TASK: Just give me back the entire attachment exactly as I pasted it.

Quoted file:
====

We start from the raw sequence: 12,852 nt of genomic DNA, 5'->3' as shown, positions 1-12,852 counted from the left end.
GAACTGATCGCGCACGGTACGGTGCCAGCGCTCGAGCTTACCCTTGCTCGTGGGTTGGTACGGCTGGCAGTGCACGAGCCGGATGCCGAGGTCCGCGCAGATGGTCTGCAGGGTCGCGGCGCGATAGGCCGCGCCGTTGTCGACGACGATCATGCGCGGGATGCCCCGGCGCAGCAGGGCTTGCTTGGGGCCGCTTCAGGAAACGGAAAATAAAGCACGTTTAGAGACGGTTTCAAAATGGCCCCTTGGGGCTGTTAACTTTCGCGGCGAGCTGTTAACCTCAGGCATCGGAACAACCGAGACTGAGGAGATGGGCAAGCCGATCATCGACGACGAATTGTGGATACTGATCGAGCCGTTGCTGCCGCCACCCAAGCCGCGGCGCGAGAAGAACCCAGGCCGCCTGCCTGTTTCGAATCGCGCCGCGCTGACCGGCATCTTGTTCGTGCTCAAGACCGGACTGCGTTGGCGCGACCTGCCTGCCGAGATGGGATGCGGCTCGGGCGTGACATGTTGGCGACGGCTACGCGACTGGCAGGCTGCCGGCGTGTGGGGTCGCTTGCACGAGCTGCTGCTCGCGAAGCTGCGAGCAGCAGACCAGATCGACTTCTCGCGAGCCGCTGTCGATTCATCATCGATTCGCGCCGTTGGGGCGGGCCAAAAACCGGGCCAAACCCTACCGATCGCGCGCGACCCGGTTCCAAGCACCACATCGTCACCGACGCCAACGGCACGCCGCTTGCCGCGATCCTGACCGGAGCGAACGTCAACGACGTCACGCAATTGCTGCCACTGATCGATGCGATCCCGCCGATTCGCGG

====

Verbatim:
We start from the raw sequence: 12,852 nt of genomic DNA, 5'->3' as shown, positions 1-12,852 counted from the left end.
GAACTGATCGCGCACGGTACGGTGCCAGCGCTCGAGCTTACCCTTGCTCGTGGGTTGGTACGGCTGGCAGTGCACGAGCCGGATGCCGAGGTCCGCGCAGATGGTCTGCAGGGTCGCGGCGCGATAGGCCGCGCCGTTGTCGACGACGATCATGCGCGGGATGCCCCGGCGCAGCAGGGCTTGCTTGGGGCCGCTTCAGGAAACGGAAAATAAAGCACGTTTAGAGACGGTTTCAAAATGGCCCCTTGGGGCTGTTAACTTTCGCGGCGAGCTGTTAACCTCAGGCATCGGAACAACCGAGACTGAGGAGATGGGCAAGCCGATCATCGACGACGAATTGTGGATACTGATCGAGCCGTTGCTGCCGCCACCCAAGCCGCGGCGCGAGAAGAACCCAGGCCGCCTGCCTGTTTCGAATCGCGCCGCGCTGACCGGCATCTTGTTCGTGCTCAAGACCGGACTGCGTTGGCGCGACCTGCCTGCCGAGATGGGATGCGGCTCGGGCGTGACATGTTGGCGACGGCTACGCGACTGGCAGGCTGCCGGCGTGTGGGGTCGCTTGCACGAGCTGCTGCTCGCGAAGCTGCGAGCAGCAGACCAGATCGACTTCTCGCGAGCCGCTGTCGATTCATCATCGATTCGCGCCGTTGGGGCGGGCCAAAAACCGGGCCAAACCCTACCGATCGCGCGCGACCCGGTTCCAAGCACCACATCGTCACCGACGCCAACGGCACGCCGCTTGCCGCGATCCTGACCGGAGCGAACGTCAACGACGTCACGCAATTGCTGCCACTGATCGATGCGATCCCGCCGATTCGCGG